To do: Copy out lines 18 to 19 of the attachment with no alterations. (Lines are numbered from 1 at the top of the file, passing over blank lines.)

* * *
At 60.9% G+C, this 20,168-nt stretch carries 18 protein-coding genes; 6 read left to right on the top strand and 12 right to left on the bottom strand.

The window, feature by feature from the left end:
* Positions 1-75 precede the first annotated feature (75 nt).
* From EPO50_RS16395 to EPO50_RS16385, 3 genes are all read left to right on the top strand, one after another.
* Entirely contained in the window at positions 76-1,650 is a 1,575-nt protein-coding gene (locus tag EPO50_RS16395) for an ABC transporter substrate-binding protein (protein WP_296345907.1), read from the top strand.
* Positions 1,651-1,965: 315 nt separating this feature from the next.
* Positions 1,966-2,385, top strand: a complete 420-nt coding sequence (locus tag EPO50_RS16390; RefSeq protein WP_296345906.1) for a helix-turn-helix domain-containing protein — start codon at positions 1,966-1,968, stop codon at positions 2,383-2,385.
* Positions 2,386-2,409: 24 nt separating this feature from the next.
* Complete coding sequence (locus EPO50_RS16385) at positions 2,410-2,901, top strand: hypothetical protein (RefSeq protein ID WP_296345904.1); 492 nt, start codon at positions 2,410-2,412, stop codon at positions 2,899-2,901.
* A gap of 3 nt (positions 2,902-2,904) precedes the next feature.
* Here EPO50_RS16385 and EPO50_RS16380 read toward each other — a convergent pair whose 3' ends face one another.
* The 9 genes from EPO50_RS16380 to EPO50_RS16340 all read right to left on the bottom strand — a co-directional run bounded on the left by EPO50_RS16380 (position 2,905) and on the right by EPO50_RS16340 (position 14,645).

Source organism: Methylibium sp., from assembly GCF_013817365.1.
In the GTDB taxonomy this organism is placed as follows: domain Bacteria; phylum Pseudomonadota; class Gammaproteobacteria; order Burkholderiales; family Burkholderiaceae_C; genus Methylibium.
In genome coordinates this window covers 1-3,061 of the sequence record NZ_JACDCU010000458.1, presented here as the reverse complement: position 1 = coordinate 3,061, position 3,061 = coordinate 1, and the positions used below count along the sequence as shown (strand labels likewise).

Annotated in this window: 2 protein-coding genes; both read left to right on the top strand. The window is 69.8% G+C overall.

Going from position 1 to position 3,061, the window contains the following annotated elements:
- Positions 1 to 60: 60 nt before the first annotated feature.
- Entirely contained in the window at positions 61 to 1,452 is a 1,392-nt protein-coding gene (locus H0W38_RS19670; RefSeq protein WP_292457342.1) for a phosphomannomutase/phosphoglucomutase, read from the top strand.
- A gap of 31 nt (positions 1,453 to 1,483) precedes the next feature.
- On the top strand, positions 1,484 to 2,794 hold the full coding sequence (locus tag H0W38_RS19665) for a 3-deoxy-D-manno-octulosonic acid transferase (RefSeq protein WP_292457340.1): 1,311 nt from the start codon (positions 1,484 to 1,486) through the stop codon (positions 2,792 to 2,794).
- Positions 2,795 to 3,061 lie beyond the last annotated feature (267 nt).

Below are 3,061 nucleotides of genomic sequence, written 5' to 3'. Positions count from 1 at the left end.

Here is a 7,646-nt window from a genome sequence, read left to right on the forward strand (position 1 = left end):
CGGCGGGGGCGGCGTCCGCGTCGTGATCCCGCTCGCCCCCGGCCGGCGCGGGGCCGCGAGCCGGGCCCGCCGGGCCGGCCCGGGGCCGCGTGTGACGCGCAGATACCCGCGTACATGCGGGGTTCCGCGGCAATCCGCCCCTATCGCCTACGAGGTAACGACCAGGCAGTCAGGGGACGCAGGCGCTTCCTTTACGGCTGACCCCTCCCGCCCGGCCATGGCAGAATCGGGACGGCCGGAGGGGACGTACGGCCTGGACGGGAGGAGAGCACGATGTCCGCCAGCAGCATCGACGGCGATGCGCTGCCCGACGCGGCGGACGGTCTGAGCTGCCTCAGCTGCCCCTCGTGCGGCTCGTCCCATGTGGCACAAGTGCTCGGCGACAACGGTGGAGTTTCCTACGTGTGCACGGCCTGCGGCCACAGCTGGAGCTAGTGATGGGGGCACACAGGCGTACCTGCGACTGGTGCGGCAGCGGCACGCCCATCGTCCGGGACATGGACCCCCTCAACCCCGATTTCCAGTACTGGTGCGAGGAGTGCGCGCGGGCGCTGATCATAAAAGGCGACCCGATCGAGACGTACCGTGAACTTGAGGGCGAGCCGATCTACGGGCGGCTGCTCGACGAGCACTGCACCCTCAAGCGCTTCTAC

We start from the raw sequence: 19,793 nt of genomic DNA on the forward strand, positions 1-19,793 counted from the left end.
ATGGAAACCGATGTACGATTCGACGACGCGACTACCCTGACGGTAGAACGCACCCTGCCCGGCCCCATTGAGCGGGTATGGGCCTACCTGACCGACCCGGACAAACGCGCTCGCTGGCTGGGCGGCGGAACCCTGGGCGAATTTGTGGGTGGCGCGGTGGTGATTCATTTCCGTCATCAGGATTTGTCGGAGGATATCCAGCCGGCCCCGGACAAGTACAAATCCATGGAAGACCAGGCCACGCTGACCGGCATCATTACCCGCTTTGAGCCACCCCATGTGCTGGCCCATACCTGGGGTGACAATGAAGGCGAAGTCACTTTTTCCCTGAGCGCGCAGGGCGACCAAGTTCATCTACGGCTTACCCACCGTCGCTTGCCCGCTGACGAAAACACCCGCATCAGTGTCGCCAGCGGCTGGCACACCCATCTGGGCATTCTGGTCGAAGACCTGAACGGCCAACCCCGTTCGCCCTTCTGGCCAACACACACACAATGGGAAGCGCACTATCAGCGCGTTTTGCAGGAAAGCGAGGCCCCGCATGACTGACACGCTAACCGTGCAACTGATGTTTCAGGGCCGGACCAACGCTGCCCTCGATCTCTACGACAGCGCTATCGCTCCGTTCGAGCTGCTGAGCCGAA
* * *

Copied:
- Positions 1 to 60: 60 nt before the first annotated feature.
- Entirely contained in the window at positions 61 to 1,452 is a 1,392-nt protein-coding gene (locus H0W38_RS19670; RefSeq protein WP_292457342.1) for a phosphomannomutase/phosphoglucomutase, read from the top strand.